Lima, The gastronomical capital of the Americas.

In Peru, the gastronomy has a lot of tradition and a great variety of products.  According to Ferrán Adriá, owner and chef of the Spanish restaurant “El Bulli” and recognized as one of the best chef in the world:

“What is traditional for Peruvians may be modern for us; the combination of sweet, salty and sour tastes is also something different. This makes it a very personal cuisine, with lots of tradition but which is also open to change. I believe that Peruvian cuisine will offer a lot to talk about.”

Very true…When a country wins World’s Leading Culinary Destination you take notice. Peru won World’s Leading Culinary Destination four years in a row from 2012 through 2015, and if you are a foodie like me is when you know it’s definitely a place to visit.

The focus here will be on the food you can’t miss, and a spotlight of unique drinks you must try when visiting Lima.

Lima, Peru – Food

Ceviche: Fish fillet cut into pieces cooked with lemon, onion and hot Limo chilies.

Escabeche (pickle): Fish or chicken, marinated in vinegar and slow-cooked in a pot crammed full of onions.


Cau-Cau: Stewed mondongo (tripe) cut into small pieces with potato, ‘palillo’ and mint.

Choros a la chalaca: Mussels with onions and a pinch of chili pepper, seasoned with lemon juice.


Causa rellena: Yellow potato dough seasoned with ground chilies and filled with tuna or chicken.

Carapulcra: Steamed dried potatoes stewed with pork and chicken, ‘Panca’ and ‘Mirasol’ chilies, garlic and other spices.

Choros a la chalaca: Mussels with onions and a pinch of chili pepper, seasoned with lemon juice.


Anticuchos: Brochettes of cow hearts marinated in vinegar and ‘Panca’ chilies, roasted on the grill.

Tacu-tacu: Refried beans tossed with rice and accompanied with breaded or coated beef and an onion sauce.

Lima, Peru – Top 3 Drinks

 There are 3 tops drinks that you cant miss while visiting Lima.

1.Pisco Sour

2. Chilcano

3. Inca Kola


Pisco Sour: Is considered the national drink of Peru and it even has its own national holiday. National Pisco Sour Day is celebrated on the first Saturday in February. Pisco Sour is made with Peruvian Pisco-liquor and the addition of lime juice, syrup, ice, egg white, and Angostura bitters.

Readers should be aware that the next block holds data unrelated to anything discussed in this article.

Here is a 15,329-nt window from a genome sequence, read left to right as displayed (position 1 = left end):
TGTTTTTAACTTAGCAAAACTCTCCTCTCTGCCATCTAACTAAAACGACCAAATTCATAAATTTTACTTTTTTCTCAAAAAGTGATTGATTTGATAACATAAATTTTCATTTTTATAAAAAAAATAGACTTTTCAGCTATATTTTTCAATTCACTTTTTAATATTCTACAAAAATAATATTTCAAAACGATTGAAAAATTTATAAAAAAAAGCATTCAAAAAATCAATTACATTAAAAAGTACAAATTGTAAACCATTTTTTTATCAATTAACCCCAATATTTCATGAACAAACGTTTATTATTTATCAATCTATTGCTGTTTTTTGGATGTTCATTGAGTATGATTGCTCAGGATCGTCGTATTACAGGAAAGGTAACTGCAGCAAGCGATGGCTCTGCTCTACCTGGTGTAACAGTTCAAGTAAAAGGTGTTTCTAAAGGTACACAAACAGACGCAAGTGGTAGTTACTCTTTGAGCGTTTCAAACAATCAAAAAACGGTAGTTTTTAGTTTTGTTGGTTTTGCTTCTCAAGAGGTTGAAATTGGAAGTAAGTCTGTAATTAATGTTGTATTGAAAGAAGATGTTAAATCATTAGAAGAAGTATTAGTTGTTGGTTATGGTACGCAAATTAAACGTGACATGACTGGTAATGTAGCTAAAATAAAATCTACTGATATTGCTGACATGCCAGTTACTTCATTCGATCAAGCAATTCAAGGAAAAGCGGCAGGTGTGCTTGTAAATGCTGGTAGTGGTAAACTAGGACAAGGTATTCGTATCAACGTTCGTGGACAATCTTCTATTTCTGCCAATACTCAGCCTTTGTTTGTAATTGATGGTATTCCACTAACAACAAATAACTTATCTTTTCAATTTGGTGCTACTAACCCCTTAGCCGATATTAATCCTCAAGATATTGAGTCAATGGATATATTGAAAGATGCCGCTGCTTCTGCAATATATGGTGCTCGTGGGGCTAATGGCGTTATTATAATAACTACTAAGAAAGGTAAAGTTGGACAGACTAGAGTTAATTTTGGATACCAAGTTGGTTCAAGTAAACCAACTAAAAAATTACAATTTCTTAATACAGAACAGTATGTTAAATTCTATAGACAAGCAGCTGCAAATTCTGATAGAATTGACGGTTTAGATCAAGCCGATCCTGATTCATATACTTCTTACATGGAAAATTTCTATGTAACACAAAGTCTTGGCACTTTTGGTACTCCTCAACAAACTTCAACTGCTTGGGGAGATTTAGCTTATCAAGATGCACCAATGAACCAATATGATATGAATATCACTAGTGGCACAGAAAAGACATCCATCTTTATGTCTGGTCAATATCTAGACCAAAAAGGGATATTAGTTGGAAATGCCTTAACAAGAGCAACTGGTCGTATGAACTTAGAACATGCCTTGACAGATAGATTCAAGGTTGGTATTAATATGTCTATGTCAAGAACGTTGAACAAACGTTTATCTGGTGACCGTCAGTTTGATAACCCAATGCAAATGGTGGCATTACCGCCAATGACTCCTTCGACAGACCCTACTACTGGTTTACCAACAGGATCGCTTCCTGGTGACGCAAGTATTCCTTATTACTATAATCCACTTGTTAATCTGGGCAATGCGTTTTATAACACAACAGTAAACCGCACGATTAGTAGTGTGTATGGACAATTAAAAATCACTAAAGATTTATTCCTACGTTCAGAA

Chilcano: Like the Pisco Sour, the Chilcano also uses Pisco as the base liquor. Is made of Pisco with lime juice, ginger ale, ice and Angostura bitters. While the Chilcano may not be as popular as the Pisco Sour, it is a refreshing and lighter alternative. The Chilcano also has its own week long festival that takes place in mid-January.

Inca Kola: Is the most popular soft drink in Peru. It is a yellow fluorescent colored soda that is super sweet and tastes like bubble gum. Inca Kola was born. Marketed as the “Pride of Peru” this drink is everywhere.

Lima, Peru – Other Drinks

Peruvian Beers: Although Pisco Sour is the national drink, beer is the most popularly consumed alcoholic beverage. There are three major beer brands Pilsen Callao, Cristal and Cusqueña.

Emoliente: Is one of the most unique drinks you will find. Sold at street corners by vendors, it is popular in the cold season. Is a mix of herbs that usually includes barley, dried horsetail, flax seed, plantain leaf and alfalfa sprouts.


Chicha Morada: Chicha Morada is a unique drink that is made with purple corn. Purple corn is native to Peru and has a long history that dates back prior to the Inca Empire. There is also Chicha de Jora and Chicha de Frutilla, also known as Frutillada.



Jugo Especial: Peru is a fruit lover’s paradise. The secret Peruvian juice speciality is the “Jugo Especial”. It is a mix of several fruits, one egg and Cusqueña beer (optional). The fruit choices are endless and include bananas, papayas, pineapples, guavas, maracuya (passion fruit) and more.

Now I’m very hungry (10pm) and craving some Peruvian food…hahaha

So, which one had you tried? or which one calls your attention? Leave a comment!

Until next!





  • Chef Mireille

    Peruvian cuisine is one of my favorite of South American cuisines as I love their use of spicy chili pastes. I am lucky we have a great Peruvian restaurant here in NYC called Urubamba where they served up some great Peruvian food – like anticuchos, amazing ceviche and for dessert I always get picarones and helado de lucuma. However, I am also a HUGE FAN of chicha morada and make it often.

    Thanks for this guide – Now I am going to make some of the other dishes I am yet to try like the Causa Rellena. Until I can get to Peru, I will just have to make these delicious dishes myself.

    • Joannay

      Well I’ve had it in a Peruvian restaurant in Punta Cana, DR. Owners were Peruvian I thinks that’s why they had all kind fo options and not just Pisco and Ceviche that you can find anywhere that serves Peruvian food.

  • Jackie S.

    A few years ago we had a quick stopover in Lima and ate delicious ceviche and fried chicken. Would love to do a return trip back to Peru to try the other delicious foods and the chicha morada. I’m intrigued on how the purple corn drink tastes.

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